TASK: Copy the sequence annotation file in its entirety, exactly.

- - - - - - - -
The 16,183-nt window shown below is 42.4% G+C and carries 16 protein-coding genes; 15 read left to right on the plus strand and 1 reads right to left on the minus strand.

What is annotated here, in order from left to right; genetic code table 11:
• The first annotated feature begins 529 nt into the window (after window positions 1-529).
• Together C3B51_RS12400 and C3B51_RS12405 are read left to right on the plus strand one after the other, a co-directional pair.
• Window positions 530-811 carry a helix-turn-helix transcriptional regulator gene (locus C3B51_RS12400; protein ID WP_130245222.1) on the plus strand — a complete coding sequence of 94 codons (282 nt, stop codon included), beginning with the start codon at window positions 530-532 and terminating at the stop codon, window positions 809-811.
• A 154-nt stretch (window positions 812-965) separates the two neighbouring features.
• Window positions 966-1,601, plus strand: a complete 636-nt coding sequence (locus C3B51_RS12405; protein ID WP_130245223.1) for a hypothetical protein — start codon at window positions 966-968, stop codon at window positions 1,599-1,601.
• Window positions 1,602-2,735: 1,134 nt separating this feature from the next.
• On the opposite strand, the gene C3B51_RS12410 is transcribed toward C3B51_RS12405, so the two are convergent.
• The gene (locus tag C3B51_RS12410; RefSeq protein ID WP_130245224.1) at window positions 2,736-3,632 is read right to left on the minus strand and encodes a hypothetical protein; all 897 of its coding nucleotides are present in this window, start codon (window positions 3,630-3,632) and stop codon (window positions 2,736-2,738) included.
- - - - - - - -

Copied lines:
The 16,183-nt window shown below is 42.4% G+C and carries 16 protein-coding genes; 15 read left to right on the plus strand and 1 reads right to left on the minus strand.

What is annotated here, in order from left to right; genetic code table 11:
• The first annotated feature begins 529 nt into the window (after window positions 1-529).
• Together C3B51_RS12400 and C3B51_RS12405 are read left to right on the plus strand one after the other, a co-directional pair.
• Window positions 530-811 carry a helix-turn-helix transcriptional regulator gene (locus C3B51_RS12400; protein ID WP_130245222.1) on the plus strand — a complete coding sequence of 94 codons (282 nt, stop codon included), beginning with the start codon at window positions 530-532 and terminating at the stop codon, window positions 809-811.
• A 154-nt stretch (window positions 812-965) separates the two neighbouring features.
• Window positions 966-1,601, plus strand: a complete 636-nt coding sequence (locus C3B51_RS12405; protein ID WP_130245223.1) for a hypothetical protein — start codon at window positions 966-968, stop codon at window positions 1,599-1,601.
• Window positions 1,602-2,735: 1,134 nt separating this feature from the next.
• On the opposite strand, the gene C3B51_RS12410 is transcribed toward C3B51_RS12405, so the two are convergent.
• The gene (locus tag C3B51_RS12410; RefSeq protein ID WP_130245224.1) at window positions 2,736-3,632 is read right to left on the minus strand and encodes a hypothetical protein; all 897 of its coding nucleotides are present in this window, start codon (window positions 3,630-3,632) and stop codon (window positions 2,736-2,738) included.